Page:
guidelines." [Brief for Respondent Mathis 20] To the extent that respondents' argument rests on
the notion that overcrowding gain-time is not "in some technical sense part of the sentence,"
Weaver, [450 U.S., at 32, 101 S.Ct., at 966], this argument is foreclosed by our precedents. As
we recognized in Weaver, retroactive alteration of parole or early release provisions, like the
retroactive application of provisions that govern initial sentencing, implicates the Ex Post Facto
Clause because such credits are "one determinant of petitioner's prison term ... and ... [the
petitioner's] effective sentence is altered once this determinant is changed." [Ibid.] We
explained in Weaver that the removal of such provisions can constitute an increase in
punishment, because a "prisoner's eligibility for reduced imprisonment is a significant factor
entering into both the defendant's decision to plea bargain and the judge's calculation of the
sentence to be imposed." [Ibid.]
Respondents argue that this reasoning does not apply to overcrowding credits because, when
petitioner pleaded nolo contendere, he could not reasonably have expected to receive any such
credits. The State, after all, could have alleviated the overcrowding problem in various ways: It
could have built more prisons; it could have paroled a large category of nonviolent offenders; or
it might have discontinued prosecution of some classes of victimless crimes. Respondents thus
argue that the 1992 statute does not violate the Ex Post Facto Clause because, like the California
amendment at issue in Morales, it "create[d] only the most speculative and attenuated possibility
of producing the prohibited effect of increasing the measure of punishment for covered crimes."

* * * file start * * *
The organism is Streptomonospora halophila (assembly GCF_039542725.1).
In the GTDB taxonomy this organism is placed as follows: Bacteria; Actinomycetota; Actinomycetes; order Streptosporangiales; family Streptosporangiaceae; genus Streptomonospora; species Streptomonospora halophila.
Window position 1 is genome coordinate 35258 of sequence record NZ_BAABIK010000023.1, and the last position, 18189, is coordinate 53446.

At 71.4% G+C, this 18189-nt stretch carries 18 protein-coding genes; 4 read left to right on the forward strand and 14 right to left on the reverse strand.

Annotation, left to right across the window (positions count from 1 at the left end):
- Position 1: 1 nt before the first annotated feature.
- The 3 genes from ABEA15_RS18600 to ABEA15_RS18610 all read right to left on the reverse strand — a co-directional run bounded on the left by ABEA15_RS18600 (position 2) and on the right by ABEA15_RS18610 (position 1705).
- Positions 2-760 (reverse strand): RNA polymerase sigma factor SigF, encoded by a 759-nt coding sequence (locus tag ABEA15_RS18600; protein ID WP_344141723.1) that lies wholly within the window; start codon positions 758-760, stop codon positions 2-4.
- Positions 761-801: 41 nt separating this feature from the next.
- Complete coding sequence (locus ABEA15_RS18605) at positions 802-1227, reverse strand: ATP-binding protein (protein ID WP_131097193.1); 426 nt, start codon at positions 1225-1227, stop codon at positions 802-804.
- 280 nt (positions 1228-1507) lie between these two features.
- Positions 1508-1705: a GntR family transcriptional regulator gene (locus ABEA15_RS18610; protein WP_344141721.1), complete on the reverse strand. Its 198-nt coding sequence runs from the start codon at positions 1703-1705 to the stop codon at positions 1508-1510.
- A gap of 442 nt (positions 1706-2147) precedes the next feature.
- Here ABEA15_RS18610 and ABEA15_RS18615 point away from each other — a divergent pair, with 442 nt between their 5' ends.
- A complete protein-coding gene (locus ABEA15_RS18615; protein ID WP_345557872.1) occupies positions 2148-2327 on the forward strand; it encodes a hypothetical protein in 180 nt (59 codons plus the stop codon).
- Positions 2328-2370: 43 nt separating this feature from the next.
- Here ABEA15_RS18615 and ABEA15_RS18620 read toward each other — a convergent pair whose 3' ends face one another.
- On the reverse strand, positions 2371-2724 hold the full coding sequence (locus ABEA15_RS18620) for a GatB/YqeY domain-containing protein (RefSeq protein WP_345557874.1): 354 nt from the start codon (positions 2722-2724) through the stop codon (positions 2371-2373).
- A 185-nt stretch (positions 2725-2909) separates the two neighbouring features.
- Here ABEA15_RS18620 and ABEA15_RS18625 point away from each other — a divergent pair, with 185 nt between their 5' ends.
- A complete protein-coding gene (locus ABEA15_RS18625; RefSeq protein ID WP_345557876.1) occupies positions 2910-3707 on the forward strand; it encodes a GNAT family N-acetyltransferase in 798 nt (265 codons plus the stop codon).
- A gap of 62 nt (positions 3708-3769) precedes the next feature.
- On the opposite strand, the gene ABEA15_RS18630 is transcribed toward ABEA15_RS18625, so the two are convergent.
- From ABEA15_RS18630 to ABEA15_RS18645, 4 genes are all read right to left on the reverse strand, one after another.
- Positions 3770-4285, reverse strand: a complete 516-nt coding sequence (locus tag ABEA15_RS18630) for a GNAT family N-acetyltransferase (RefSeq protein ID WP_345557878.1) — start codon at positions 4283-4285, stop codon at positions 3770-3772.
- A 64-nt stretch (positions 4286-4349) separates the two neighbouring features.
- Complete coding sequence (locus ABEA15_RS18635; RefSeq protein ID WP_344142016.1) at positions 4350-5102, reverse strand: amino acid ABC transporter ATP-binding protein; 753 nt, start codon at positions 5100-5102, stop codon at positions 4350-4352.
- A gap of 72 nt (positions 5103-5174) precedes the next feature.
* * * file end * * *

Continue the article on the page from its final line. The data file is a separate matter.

[514 U.S., at 509, 115 S.Ct., at 1603] Given the fact that this petitioner was actually awarded
1,860 days of provisional credits and the fact that those credits were retroactively canceled as a
result of the 1992 amendment, we find this argument singularly unpersuasive. In this case, unlike
in Morales, the actual course of events makes it unnecessary to speculate about what might have
happened. The 1992 statute has unquestionablydisadvantaged petitioner because it resulted in his
rearrest and prolonged his imprisonment. Unlike the California amendment at issue in Morales,
the 1992 Florida statute did more than simply remove a mechanism that created an opportunity
for early release for a class of prisoners whose release was unlikely; rather, it made ineligible for
early release a class of prisoners who were previously eligible - ncluding some, like petitioner,
who had actually been released.
Although it does not appear that respondents advanced this argument in the papers filed in the
District Court, the Court of Appeals, or in their brief in opposition to the petition for certiorari
in this Court, they now argue that petitioner is not entitled to relief because his overcrowding
credits were awarded pursuant to statutes enacted after the date of his offense rather than
pursuant to the 1983 statute. We disagree.
The overcrowding statute in effect at the time of petitioner's crime was modified in subsequent
years, but its basic elements remained the same: The statute provided for reductions in a
prisoner's sentence when the population of the prison system exceeded a certain percentage of
lawful capacity. At the time of petitioner's sentence in 1986, the emergency gain-time statute was
in effect. Under that statute, when the prison population reached 98% of lawful capacity, the
secretary of the department of corrections was required to advise the Governor and, after
receiving the Governor's verification of the capacity certification, to declare a state of emergency
whereupon the sentences of all eligible inmates "shall be reduced by the credit of up to 30 days
gain-time, in 5-day increments, as may be necessary to reduce the inmate population to 97
percent of lawful capacity." [Fla. Stat. § 944.598(2) (1983)]
The later statutes slightly modified the procedures outlined in the 1983 statute. The
administrative gain-time statute enacted in 1987 (after petitioner's plea of nolo contendere )
provided that the secretary, after certification to the Governor, "may grant up to a maximum of
60 days administrative gain-time." [Fla. Stat. § 944.276(1)] Unlike the emergency gain-time
statute, the administrative gain-time statute made the issuance of gain-time discretionary, and it
contained certain offense-based exclusions. The provisional credits provision was enacted to
replace administrative gain time and is essentially the same, except that it provides for the